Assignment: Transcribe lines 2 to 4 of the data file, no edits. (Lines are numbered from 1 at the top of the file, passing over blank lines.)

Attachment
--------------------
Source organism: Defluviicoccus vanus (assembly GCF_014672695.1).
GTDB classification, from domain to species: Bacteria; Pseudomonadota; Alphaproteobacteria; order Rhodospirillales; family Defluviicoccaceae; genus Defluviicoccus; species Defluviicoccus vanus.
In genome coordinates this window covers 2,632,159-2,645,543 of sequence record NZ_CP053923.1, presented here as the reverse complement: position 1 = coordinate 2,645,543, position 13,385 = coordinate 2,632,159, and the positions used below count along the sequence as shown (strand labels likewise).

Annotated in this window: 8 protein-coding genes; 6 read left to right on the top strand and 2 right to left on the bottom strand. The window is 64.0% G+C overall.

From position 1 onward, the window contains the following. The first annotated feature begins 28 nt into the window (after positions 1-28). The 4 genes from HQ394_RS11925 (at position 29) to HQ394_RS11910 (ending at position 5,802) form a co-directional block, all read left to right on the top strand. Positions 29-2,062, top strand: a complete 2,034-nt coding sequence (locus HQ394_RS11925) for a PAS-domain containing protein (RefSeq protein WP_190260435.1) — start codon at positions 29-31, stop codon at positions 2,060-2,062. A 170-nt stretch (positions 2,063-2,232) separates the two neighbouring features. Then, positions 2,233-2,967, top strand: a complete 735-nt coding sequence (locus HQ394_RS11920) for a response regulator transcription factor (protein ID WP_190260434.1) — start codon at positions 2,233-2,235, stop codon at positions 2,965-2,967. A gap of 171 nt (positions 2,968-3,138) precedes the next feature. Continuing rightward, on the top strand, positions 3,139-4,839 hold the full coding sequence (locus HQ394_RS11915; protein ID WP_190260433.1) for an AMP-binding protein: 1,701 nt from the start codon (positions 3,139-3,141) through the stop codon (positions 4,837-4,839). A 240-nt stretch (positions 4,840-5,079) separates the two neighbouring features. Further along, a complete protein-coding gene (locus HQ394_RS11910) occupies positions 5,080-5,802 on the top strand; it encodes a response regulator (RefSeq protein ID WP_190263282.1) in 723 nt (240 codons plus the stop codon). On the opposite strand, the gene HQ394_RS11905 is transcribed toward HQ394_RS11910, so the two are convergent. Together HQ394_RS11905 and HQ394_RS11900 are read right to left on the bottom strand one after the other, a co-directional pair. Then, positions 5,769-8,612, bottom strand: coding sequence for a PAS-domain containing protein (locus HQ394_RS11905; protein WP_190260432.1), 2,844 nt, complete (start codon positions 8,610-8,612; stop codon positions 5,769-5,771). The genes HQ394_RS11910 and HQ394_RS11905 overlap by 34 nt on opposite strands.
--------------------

GTDB classification, from domain to species: Bacteria; Pseudomonadota; Alphaproteobacteria; order Rhodospirillales; family Defluviicoccaceae; genus Defluviicoccus; species Defluviicoccus vanus.
In genome coordinates this window covers 2,632,159-2,645,543 of sequence record NZ_CP053923.1, presented here as the reverse complement: position 1 = coordinate 2,645,543, position 13,385 = coordinate 2,632,159, and the positions used below count along the sequence as shown (strand labels likewise).

Annotated in this window: 8 protein-coding genes; 6 read left to right on the top strand and 2 right to left on the bottom strand. The window is 64.0% G+C overall.